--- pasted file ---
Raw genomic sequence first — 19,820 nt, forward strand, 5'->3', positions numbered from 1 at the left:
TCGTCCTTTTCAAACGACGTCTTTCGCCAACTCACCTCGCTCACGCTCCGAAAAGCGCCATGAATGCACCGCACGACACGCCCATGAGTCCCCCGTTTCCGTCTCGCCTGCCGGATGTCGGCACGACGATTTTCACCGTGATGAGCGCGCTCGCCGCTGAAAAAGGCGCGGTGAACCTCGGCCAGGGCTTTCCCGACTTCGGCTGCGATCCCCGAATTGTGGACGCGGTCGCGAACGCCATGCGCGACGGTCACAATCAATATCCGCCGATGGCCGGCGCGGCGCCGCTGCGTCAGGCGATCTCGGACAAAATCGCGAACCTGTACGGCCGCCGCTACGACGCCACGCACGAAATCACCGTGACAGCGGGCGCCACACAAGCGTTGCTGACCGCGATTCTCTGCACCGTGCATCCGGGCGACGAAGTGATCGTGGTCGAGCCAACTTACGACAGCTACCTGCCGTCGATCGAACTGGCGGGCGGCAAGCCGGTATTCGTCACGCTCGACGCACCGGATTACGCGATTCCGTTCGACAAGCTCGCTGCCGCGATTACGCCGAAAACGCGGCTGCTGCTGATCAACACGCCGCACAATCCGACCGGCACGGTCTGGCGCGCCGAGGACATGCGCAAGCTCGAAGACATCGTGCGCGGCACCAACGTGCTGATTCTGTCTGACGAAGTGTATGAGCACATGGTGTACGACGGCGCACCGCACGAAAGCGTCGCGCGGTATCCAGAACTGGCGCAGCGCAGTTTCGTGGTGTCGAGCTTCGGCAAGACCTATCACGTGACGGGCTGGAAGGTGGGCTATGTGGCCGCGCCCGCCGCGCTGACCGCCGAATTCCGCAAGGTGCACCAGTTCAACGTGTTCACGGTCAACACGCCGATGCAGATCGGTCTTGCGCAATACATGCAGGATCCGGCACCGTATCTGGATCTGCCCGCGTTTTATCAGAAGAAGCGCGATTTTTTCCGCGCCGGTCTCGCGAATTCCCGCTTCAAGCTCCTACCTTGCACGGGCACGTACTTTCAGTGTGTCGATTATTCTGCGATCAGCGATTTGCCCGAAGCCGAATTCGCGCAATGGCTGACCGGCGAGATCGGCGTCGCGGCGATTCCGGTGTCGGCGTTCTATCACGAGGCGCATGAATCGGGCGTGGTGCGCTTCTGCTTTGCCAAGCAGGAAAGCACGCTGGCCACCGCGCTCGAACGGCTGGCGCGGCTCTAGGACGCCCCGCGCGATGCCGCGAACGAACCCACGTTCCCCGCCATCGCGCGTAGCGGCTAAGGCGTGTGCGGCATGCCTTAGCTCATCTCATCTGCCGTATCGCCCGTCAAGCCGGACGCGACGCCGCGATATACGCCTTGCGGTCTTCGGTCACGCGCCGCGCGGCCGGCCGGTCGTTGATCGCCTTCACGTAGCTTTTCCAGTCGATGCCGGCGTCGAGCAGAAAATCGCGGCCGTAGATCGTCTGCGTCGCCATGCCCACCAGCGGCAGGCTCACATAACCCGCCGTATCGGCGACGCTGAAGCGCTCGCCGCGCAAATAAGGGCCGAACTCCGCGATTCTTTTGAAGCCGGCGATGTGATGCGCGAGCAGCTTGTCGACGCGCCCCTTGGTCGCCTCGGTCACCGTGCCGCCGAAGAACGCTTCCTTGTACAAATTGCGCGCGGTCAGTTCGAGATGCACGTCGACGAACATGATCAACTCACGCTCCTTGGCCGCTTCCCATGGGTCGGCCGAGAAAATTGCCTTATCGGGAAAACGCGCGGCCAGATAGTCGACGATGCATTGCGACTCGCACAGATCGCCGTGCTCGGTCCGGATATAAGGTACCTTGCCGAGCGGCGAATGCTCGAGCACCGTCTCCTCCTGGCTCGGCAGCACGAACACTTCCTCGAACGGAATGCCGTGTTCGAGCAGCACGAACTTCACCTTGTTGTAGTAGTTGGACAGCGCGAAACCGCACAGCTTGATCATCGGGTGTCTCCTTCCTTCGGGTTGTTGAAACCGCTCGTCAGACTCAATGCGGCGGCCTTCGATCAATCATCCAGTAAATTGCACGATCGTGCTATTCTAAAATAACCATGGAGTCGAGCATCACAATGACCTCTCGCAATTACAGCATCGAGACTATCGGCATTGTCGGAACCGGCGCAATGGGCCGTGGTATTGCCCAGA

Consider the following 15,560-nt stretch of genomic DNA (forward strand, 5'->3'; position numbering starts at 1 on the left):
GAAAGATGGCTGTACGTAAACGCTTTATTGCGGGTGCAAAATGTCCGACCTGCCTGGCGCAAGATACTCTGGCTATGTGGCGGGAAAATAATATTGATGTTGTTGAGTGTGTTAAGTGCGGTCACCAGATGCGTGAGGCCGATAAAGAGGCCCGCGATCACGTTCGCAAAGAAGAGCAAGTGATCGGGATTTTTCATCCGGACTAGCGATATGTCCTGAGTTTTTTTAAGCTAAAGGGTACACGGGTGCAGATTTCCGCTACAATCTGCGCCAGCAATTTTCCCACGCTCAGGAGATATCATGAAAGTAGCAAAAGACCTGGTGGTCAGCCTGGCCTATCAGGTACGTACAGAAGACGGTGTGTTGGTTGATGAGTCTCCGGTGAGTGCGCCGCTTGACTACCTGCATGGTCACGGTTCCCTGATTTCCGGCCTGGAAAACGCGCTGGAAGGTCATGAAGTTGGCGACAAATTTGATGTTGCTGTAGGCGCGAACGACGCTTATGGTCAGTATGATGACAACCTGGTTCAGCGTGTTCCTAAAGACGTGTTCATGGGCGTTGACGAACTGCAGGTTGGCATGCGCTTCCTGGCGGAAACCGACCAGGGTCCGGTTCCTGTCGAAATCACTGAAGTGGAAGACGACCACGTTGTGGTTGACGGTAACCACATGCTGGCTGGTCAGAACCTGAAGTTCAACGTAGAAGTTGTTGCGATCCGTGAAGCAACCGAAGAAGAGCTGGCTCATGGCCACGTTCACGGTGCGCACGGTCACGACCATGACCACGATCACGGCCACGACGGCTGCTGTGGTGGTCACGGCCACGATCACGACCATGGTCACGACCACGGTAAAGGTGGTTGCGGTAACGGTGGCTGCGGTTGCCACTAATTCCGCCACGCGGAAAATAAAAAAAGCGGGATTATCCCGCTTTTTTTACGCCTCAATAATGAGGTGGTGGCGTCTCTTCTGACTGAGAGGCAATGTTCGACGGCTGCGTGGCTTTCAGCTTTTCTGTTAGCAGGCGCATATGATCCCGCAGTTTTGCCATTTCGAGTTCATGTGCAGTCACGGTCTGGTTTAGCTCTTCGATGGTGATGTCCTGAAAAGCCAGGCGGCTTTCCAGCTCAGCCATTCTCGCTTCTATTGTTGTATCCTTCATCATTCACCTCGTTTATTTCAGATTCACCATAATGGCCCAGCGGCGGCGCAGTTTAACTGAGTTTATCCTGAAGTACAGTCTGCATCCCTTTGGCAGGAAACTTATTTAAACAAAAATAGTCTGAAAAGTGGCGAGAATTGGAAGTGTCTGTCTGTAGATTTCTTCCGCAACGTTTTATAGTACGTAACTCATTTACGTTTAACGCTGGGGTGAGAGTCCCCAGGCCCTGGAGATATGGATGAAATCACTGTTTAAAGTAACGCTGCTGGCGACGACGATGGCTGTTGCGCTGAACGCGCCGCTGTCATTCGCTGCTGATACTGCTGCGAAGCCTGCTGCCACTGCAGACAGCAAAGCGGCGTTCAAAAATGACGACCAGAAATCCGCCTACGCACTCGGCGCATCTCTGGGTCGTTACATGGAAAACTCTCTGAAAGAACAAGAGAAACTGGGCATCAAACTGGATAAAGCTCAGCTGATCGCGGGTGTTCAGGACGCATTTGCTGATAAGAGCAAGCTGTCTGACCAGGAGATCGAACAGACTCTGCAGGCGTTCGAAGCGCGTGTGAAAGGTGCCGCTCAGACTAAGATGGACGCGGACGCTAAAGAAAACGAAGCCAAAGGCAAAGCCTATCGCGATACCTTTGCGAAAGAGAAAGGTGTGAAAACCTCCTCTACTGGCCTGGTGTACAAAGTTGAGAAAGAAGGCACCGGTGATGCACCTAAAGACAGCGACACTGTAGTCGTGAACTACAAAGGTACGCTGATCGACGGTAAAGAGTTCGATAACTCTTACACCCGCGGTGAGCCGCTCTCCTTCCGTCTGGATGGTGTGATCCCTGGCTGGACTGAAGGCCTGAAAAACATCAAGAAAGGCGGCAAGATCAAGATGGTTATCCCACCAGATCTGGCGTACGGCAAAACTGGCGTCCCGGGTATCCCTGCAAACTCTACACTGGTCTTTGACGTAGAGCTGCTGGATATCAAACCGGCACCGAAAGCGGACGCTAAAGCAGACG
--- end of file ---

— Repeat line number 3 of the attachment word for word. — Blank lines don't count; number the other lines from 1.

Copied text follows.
Consider the following 15,560-nt stretch of genomic DNA (forward strand, 5'->3'; position numbering starts at 1 on the left):